The Stand

Public Records Act expands disclosure, but protects privacy

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EDITOR’S NOTE — The Washington State Labor Council, AFL-CIO has taken no position on ESB 6617, nor on the disclosure of legislative records in general. The WSLC will continue to advocate at the Legislature on behalf of working families as we always have — clearly, openly, honestly, and tenaciously. The WSLC is posting this opinion column to inform and drive discussion, and not as a matter of advocacy.


 

By SEN. JAMIE PEDERSEN


OLYMPIA (Feb. 26, 2018) — Washington state legislators have been hearing many concerns regarding ESB 6617, the Legislative Public Records Act. I support ESB 6617 and voted for it last Friday when it passed the Senate by a vote of 41-7. The House also voted to approve the bill on Friday by a vote of 83-14. My understanding is that Governor Jay Inslee intends to let the bill go into effect without his signature, so it will become law this week.

I would like to explain my position, since I think that the bill has been widely misunderstood.

Since the Public Records Act passed in 1972, the Legislature has consistently maintained that the Legislature is an independent branch of government, not an “agency.” We have, therefore, made our own rules about what documents are public. The judicial branch also takes the position that it is not subject to the Public Records Act and has adopted its own rules.

About a year ago, various media organizations sued, claiming that the Public Records Act should be interpreted to cover the Legislature. Just over four weeks ago, a Thurston County Superior Court judge ruled that although the Legislature is not an agency, individual legislators’ offices are agencies and are subject to the Public Records Act.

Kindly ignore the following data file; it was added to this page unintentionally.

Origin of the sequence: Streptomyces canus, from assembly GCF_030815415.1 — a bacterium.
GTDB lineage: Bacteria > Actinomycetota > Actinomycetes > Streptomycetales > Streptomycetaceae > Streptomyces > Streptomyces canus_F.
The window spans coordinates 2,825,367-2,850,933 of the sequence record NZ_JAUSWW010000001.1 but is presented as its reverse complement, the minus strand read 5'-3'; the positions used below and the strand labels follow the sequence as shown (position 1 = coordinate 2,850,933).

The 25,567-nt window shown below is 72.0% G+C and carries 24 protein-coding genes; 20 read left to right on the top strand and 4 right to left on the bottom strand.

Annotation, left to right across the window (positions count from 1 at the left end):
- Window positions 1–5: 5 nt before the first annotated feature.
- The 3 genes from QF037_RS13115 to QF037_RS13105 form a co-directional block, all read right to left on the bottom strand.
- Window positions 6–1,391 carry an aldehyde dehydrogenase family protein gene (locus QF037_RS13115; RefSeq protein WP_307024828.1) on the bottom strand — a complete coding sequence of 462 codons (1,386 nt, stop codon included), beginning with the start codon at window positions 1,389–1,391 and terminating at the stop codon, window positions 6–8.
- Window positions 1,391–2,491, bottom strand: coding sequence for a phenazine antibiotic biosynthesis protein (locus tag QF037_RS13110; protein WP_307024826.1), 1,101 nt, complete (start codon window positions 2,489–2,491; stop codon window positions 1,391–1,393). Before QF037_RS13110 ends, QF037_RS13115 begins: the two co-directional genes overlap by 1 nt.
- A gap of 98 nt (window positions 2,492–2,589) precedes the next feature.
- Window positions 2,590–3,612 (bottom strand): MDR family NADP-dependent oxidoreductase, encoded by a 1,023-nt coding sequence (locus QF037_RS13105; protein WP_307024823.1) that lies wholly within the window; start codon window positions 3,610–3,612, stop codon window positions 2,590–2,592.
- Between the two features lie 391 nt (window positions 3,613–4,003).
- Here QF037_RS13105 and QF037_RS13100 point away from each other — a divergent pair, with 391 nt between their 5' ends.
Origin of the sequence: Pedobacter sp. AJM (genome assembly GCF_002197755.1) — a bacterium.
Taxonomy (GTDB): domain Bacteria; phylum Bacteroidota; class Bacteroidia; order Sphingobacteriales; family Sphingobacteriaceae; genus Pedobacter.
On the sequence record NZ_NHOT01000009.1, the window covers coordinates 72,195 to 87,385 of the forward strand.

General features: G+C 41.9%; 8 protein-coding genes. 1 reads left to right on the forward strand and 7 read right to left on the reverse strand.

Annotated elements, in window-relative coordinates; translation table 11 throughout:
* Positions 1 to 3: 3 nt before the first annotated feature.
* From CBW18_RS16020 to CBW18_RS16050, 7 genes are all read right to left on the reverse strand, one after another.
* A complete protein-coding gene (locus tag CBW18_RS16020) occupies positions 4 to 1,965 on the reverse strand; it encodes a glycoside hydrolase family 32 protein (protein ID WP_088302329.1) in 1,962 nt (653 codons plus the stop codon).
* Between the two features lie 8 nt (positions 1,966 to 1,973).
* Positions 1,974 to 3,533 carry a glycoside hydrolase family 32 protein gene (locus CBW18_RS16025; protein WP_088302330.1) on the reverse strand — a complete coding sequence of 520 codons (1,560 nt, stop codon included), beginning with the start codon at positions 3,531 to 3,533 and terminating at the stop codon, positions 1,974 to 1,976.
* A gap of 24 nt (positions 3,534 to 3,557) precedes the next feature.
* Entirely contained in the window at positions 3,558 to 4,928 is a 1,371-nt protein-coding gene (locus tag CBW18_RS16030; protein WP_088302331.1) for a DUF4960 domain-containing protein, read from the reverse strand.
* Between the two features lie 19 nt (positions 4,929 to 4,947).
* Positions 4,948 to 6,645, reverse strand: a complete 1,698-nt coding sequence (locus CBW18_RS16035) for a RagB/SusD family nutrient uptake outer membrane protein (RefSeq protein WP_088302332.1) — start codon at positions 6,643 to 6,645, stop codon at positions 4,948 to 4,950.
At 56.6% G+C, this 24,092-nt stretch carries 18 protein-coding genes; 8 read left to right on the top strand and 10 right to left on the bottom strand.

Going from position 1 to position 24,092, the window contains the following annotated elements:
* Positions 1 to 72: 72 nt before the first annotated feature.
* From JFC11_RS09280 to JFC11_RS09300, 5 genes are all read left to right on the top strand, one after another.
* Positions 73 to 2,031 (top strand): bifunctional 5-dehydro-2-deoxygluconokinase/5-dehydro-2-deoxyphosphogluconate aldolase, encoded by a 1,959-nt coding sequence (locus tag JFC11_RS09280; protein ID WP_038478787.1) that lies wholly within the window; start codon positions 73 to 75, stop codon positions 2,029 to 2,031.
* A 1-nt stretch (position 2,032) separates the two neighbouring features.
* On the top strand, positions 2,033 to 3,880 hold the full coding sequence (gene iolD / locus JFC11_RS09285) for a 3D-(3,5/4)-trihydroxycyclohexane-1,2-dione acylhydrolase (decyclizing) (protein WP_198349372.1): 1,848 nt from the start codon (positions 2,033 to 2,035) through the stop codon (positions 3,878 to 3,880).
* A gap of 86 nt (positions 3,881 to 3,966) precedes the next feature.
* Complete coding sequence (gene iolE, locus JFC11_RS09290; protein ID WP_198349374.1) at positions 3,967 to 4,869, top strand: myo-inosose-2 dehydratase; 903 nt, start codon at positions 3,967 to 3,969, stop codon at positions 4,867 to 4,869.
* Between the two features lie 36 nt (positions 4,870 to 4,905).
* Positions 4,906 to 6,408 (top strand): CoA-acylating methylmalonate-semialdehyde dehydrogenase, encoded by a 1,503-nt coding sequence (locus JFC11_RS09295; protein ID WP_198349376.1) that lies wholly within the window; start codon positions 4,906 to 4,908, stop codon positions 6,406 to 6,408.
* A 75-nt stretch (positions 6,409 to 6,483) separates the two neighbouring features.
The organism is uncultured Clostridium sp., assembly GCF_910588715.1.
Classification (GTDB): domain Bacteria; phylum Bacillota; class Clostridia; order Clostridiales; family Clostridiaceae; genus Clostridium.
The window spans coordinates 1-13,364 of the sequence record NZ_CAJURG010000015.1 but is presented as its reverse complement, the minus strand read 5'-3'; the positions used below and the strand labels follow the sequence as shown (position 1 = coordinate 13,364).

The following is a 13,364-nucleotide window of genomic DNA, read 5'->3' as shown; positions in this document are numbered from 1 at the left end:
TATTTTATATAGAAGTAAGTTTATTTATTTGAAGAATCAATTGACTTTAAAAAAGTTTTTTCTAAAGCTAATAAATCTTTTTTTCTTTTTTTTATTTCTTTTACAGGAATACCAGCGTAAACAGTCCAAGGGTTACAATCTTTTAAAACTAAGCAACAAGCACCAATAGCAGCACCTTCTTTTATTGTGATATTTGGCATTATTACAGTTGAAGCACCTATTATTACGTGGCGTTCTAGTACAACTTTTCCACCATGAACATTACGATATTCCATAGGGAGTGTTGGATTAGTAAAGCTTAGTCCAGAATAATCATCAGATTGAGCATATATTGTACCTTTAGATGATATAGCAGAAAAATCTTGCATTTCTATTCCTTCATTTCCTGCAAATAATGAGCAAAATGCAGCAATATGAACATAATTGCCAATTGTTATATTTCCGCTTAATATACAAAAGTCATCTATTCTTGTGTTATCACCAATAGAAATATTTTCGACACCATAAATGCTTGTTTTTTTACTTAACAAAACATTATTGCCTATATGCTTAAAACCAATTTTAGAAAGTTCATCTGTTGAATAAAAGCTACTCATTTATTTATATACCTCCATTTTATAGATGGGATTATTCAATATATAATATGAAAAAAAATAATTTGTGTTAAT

This ruling overturns settled law from the last 45 years in this area and produces absurd and unworkable results. For example: I have one full-time staff person. If Judge Chris Lanese’s opinion stood, I would have to appoint my own public records officer; adopt rules for public disclosure in my office through the Washington Administrative Code; and be available at least 30 hours a week year-round for public inspection of records.

So the Legislature has done exactly what Attorney General Bob Ferguson said we should do: change the law to clarify how legislative records should be treated.

The bill does not merely codify the Legislature’s current interpretation of the Public Records Act. It also adds substantial new categories of records (including legislators’ calendars and letters and e-mails from lobbyists) that will be subject to public disclosure. These documents have never been public before. The Legislature will also create a new public records office and has funded several positions in the supplemental budget to staff it. I view these changes as a significant step toward transparency.

The bill does continue to protect certain categories of documents, such as constituent correspondence and the location of meetings on our calendars. I think that these exceptions are balanced and appropriate. I receive 10,000-12,000 e-mails each session from constituents. Many are form e-mails from advocacy groups. Should a marketing firm be allowed to do a records request to my office for everyone who has e-mailed me about gun safety?

Others share very personal information and seek my help in resolving their problems. These range from government benefit issues to sensitive health information to challenging family situations. If constituents knew that their correspondence could wind up on the front page of The Seattle Times, I believe that it would have a significantly chilling effect on the First Amendment right to petition the government for redress of grievances.

With respect to the location of meetings, women legislators have shared concerning stories of being stalked. That would obviously be much easier if anyone could find our locations at particular times well in advance.